On March 26, 2011, virtually all the students at Bishop O’Connell High School will be pouring their energy into helping save kids and young adults from a fatal disease.
They will do it in the way that has been a tradition at the Arlington, Virginia, school for more than three decades—by twelve hours of nonstop dancing.
“Superdance” originated with the classes of ’76 and ’77, but its roots go back to February 19, 1955, two years before the high school even existed: the wedding of Harold O’Donnell and Maureen McManus.
Harold, a handsome Marine Corps officer, planned to enter law school; Maureen was beginning a career as a high-school Latin teacher. They dreamed of a large and happy family.
In their thirty-five years together, the couple knew the joy of welcoming seven children into the world. But they also met with uncommon trials. How they responded when life didn’t turn out as they had planned is a story of faith and its far-reaching consequences.
CF Times Four. The O’Donnells were serious Catholics who were deeply convinced that every Christian has the vocation of being a witness to Christ. That faith was tested when their first daughter, Elizabeth, died soon after birth. The likely cause was cystic fibrosis (CF), doctors told them. Harold and Maureen didn’t know they were carriers of the disease (like some ten million people in the U.S. today) and were not familiar with it. They soon learned, however, that the body of a person with CF produces thick, sticky mucus that clogs the lungs and leads to life-threatening infections. The mucus also blocks the pancreas, stopping natural enzymes from helping the body absorb food.
Although no cure has yet been found, advances in research and medical treatments have dramatically extended life expectancy for people with CF. In the 1950s, however, few survived early childhood.
The O’Donnells may not have known that with every pregnancy, they would have a one in four chance of having a child with cystic fibrosis. Not that this would have sapped their desire to keep building a family. Grateful for every child God sent them, they rejoiced at the birth of their second daughter, Cathy. Again, they received a devastating diagnosis: This little one, too, had CF.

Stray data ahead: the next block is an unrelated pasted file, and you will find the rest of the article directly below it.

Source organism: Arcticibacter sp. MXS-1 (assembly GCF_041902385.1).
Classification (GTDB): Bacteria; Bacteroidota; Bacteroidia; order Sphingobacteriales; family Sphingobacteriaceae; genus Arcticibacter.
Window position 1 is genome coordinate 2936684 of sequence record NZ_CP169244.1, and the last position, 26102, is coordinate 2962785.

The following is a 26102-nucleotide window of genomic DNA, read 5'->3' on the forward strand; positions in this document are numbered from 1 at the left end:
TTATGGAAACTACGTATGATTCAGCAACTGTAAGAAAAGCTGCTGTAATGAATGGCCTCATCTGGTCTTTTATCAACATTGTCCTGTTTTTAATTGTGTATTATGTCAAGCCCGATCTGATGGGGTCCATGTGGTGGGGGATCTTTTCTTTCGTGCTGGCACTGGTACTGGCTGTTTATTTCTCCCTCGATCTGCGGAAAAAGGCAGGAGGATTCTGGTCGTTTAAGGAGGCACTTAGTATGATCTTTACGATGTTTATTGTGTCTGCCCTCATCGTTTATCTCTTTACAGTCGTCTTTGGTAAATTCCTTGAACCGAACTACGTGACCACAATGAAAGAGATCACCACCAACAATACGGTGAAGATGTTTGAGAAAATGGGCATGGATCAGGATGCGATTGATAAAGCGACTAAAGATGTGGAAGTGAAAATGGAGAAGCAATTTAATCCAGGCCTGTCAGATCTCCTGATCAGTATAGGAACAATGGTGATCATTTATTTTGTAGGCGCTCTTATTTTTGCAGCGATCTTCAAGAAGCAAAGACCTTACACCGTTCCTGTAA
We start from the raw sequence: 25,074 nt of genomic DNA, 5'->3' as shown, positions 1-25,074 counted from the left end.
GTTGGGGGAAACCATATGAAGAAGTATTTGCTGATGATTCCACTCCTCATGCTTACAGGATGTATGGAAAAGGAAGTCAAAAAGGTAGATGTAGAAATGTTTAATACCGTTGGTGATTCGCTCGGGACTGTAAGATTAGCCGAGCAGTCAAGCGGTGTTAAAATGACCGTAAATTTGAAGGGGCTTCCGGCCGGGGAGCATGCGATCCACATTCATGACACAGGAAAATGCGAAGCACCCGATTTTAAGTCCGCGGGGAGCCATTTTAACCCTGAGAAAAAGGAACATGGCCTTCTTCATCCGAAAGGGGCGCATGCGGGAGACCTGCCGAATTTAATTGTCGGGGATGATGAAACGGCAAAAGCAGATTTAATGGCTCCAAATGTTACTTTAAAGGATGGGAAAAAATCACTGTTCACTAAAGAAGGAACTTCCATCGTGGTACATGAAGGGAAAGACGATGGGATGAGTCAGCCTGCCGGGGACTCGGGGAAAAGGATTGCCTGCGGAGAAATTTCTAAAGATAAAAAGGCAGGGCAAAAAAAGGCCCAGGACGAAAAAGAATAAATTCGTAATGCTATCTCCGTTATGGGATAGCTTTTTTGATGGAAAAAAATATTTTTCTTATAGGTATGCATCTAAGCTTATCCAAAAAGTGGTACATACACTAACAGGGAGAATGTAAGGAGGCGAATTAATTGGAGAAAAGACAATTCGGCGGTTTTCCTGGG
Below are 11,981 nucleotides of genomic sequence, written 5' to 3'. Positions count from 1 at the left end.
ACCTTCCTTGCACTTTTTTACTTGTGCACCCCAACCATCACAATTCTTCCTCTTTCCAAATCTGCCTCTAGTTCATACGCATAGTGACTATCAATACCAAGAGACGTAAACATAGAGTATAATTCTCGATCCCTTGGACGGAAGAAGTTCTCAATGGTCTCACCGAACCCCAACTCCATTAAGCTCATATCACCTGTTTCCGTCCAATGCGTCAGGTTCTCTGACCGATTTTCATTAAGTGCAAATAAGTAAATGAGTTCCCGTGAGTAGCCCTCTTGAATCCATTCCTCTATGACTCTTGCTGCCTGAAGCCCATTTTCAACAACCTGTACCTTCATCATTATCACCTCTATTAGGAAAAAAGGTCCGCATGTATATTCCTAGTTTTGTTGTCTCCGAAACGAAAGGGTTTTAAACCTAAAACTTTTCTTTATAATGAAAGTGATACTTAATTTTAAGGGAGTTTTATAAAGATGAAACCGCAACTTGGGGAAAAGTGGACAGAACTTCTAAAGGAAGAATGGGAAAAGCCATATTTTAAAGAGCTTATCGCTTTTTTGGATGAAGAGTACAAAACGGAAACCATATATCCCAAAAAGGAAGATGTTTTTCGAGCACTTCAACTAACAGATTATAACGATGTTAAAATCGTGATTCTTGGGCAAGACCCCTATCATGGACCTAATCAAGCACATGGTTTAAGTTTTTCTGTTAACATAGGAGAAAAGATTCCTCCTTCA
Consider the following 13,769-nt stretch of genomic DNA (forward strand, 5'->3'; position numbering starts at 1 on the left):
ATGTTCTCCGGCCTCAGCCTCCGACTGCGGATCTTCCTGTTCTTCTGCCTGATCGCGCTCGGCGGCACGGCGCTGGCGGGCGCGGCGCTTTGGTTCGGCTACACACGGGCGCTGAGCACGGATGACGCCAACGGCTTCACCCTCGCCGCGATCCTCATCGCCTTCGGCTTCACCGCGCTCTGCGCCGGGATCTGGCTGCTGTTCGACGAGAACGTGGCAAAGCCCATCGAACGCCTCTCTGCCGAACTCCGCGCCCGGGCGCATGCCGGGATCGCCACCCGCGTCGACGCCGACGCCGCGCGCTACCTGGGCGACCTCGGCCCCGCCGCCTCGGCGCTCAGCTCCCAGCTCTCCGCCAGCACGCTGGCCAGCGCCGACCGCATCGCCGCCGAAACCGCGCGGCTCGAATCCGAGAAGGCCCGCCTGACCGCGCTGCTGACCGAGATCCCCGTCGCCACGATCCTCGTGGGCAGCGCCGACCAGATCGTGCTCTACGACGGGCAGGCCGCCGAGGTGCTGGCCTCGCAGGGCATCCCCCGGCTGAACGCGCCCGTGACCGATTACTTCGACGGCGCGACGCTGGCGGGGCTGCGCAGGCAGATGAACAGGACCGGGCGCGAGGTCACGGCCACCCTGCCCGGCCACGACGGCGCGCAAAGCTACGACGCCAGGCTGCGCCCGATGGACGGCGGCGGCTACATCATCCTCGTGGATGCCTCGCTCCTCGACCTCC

More children followed, and with each pregnancy, the couple wondered and hoped. Would this precious child be healthy or terminally ill?
Maura arrived a year and a half later; she, too, had cystic fibrosis. So did Brenda, who followed her. In 1961, Megan was born—their fifth daughter and first healthy child.
A Culture of Life. Harold and Maureen’s family life evolved very differently from what they had imagined. Every day, there were CF treatment plans to implement—special diets, pricey medications, and therapies to clear the chest and airways. There were many visits to doctors and hospitalizations.
To obtain affordable health insurance, Harold put law school aside and made a career of the Marines. It wasn’t easy, especially when he was deployed to Vietnam for two years. Maureen worked full time to make ends meet; friends helped with the children during school hours.
At times, the O’Donnells’ life was a roller coaster of heartbreaks and joys. In 1963, they grieved when six-year-old Cathy lost her battle with CF. Later that year, they welcomed daughter Bridget, who was born healthy. Sean arrived a couple of years later. He was the fifth with CF—another chance to love and trust.
The couple struggled, for sure, but kept looking to God for the grace to meet each new challenge. They pointed their children in that direction, too. “Faith was not an addition to our lives, growing up. It was always a core component, like eating breakfast or brushing your teeth,” says Bridget. “If one of us was having a hard time, my parents would come over, give us a hug, and whisper in our ear: ‘Be still and know that I am’” (Psalm 46:11). It was a reminder that cut through the chaos.
The O’Donnells’ attitude of faith left little room for self-pity. “Happiness is a choice,” Maureen would point out. Both parents set an example of concern for others. Bridget remembers young Marines and their wives coming to live with her family while working out their struggles. “We never locked our front door. ‘Somebody might need something,’ my father would say. He created this culture: Everything you have, you share.”
“This Is the Goal.” Sean would die at age ten, so only two of the O’Donnell children with CF lived long enough to enter high school. Both attended Bishop O’Connell.